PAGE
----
Example: I takes 2 months each to complete the development, test, and implementation each of the three modes, and they only have the resources to do it serially.. The hardware becomes ready in month four of the development cycle. You have two choices:

    1) Release the car with 2 of the three modes enabled, and update with the final mode 2 months later.

    2) Hold the car back for 2 months until the final mode can be added.

    In either case, you aren't going to get the final mode any sooner. But with option number one, you DO get your car and all the other completed goodies sooner.

    You can have option #2 if you want: just hold off on buying your car... I'll take option number #1 :)
     
  18. sandpiper

    sandpiper Active Member

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    Sure... but FFS, they should let us know what they're doing... in advance. I came close to cancelling my order because the range really matters quite a lot to me. A reduction of 15% from the P85 range was just not going to cut it. A simple post on their blog, a note to the DSs to pass along, or an individual email to all of the buyers would all have worked fine.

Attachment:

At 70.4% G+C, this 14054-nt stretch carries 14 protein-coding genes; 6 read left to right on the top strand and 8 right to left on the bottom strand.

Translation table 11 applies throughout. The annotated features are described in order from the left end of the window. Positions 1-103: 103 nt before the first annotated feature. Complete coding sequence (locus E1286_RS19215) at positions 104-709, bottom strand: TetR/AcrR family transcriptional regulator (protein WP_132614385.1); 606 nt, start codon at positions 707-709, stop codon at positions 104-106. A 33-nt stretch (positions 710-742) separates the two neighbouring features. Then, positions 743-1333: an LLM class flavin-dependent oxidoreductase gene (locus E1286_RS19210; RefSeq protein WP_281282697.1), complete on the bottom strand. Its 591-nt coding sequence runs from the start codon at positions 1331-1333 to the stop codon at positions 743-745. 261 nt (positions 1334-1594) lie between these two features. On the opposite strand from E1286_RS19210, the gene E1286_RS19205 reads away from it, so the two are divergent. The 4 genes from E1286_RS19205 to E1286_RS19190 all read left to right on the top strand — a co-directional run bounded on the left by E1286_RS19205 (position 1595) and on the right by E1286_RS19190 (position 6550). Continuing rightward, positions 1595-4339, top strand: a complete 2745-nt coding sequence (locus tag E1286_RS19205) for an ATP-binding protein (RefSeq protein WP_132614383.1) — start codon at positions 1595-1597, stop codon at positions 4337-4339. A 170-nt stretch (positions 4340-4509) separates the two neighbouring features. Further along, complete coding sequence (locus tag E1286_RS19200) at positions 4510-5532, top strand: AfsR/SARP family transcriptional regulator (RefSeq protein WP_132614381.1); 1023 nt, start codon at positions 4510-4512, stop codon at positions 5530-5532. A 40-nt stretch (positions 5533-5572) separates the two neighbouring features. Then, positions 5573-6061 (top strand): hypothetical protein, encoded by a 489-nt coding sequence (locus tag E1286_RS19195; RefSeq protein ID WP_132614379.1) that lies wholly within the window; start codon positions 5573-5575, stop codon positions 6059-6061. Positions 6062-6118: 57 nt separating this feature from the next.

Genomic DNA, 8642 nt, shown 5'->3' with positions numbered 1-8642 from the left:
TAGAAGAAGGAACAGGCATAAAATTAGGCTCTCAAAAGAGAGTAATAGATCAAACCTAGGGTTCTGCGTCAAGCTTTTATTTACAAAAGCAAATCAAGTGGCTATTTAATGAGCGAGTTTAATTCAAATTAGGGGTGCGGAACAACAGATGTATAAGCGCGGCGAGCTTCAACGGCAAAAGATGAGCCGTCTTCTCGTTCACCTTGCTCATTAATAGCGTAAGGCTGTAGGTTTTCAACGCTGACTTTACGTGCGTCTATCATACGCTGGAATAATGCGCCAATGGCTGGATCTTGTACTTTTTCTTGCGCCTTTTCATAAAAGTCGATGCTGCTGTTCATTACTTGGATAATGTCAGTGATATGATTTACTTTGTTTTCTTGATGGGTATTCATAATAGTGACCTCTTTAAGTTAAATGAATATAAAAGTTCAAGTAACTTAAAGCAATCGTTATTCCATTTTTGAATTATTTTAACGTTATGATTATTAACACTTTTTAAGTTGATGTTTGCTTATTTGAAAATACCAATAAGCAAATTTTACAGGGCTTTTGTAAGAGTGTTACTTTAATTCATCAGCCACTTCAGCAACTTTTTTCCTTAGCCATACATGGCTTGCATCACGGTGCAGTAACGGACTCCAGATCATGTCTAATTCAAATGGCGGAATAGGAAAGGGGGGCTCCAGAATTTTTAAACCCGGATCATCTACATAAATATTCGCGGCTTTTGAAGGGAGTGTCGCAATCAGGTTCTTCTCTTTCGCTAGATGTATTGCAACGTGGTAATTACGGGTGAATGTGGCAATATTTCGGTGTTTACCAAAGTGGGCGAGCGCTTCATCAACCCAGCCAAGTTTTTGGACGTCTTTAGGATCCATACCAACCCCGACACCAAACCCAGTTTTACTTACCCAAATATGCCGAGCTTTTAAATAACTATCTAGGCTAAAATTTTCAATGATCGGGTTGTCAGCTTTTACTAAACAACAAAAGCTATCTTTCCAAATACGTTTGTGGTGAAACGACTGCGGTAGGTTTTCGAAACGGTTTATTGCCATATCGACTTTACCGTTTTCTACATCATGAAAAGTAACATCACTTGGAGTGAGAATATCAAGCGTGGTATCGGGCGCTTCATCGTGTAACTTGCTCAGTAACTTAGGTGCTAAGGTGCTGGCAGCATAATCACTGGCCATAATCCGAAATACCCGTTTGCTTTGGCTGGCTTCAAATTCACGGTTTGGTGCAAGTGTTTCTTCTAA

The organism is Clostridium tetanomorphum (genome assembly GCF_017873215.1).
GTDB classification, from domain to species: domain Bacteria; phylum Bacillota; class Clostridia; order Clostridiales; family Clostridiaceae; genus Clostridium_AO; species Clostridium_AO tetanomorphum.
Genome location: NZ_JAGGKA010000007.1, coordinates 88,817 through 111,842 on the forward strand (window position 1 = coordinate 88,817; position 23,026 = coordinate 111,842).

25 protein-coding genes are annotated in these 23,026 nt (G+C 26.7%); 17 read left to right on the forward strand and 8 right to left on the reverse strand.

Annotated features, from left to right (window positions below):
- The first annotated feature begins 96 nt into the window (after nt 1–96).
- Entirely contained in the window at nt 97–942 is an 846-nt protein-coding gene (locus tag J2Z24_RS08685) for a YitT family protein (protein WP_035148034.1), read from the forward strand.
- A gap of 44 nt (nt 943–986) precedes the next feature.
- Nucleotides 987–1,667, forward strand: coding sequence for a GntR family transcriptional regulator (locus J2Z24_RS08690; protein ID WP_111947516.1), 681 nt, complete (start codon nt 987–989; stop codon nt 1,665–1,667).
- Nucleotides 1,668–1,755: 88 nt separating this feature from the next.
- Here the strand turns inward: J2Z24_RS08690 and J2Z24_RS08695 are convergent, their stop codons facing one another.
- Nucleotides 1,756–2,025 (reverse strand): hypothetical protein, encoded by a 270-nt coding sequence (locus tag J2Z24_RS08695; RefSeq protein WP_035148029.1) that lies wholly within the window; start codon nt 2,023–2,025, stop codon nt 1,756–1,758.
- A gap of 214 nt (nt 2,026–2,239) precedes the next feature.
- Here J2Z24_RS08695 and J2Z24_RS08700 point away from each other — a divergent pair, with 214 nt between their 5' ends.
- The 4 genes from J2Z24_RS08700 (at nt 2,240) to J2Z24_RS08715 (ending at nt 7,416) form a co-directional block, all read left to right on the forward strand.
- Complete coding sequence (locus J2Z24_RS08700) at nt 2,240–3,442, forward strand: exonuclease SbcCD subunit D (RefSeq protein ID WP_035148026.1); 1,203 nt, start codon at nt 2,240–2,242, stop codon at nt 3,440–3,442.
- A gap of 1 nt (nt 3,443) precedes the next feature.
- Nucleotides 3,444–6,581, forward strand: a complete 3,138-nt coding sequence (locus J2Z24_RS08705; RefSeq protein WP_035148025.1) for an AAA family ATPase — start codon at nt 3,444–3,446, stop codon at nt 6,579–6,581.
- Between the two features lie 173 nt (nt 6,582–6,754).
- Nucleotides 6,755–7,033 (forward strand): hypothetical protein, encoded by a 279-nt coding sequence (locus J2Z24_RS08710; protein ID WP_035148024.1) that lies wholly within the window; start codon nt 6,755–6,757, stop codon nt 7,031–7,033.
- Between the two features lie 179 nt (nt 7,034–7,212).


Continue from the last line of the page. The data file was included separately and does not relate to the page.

It's like the left hand didn't know what the right was doing. The engineering crews probably withheld the "normal mode" for very good reason, assuming that it was up to marketing to tell the customers. But the marketing group didn't even seem to know that it had happened. And maybe that is exactly how it came to pass. I can imagine EM's puzzled reaction after hearing about all of the gnashing on the internet from the first P85D recipients. And once he found out that "normal" was disabled but nobody mentioned it to the customer, I suspect that he went rather "Steve Jobs" on a few folks.

    If you ever read some of the "employee reviews" on the web from Tesla employees, it's clearly a chaotic company at the moment.
     
  19. jerry33

    jerry33 S85 - VIN:P05130 - 3/2/13

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    Why do you think you won't be able to go 200 miles?
     
  20. NOLA_Mike

    NOLA_Mike Active Member

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    Plus, isn't it just about as easy to detour through Columbus and hit the supercharger?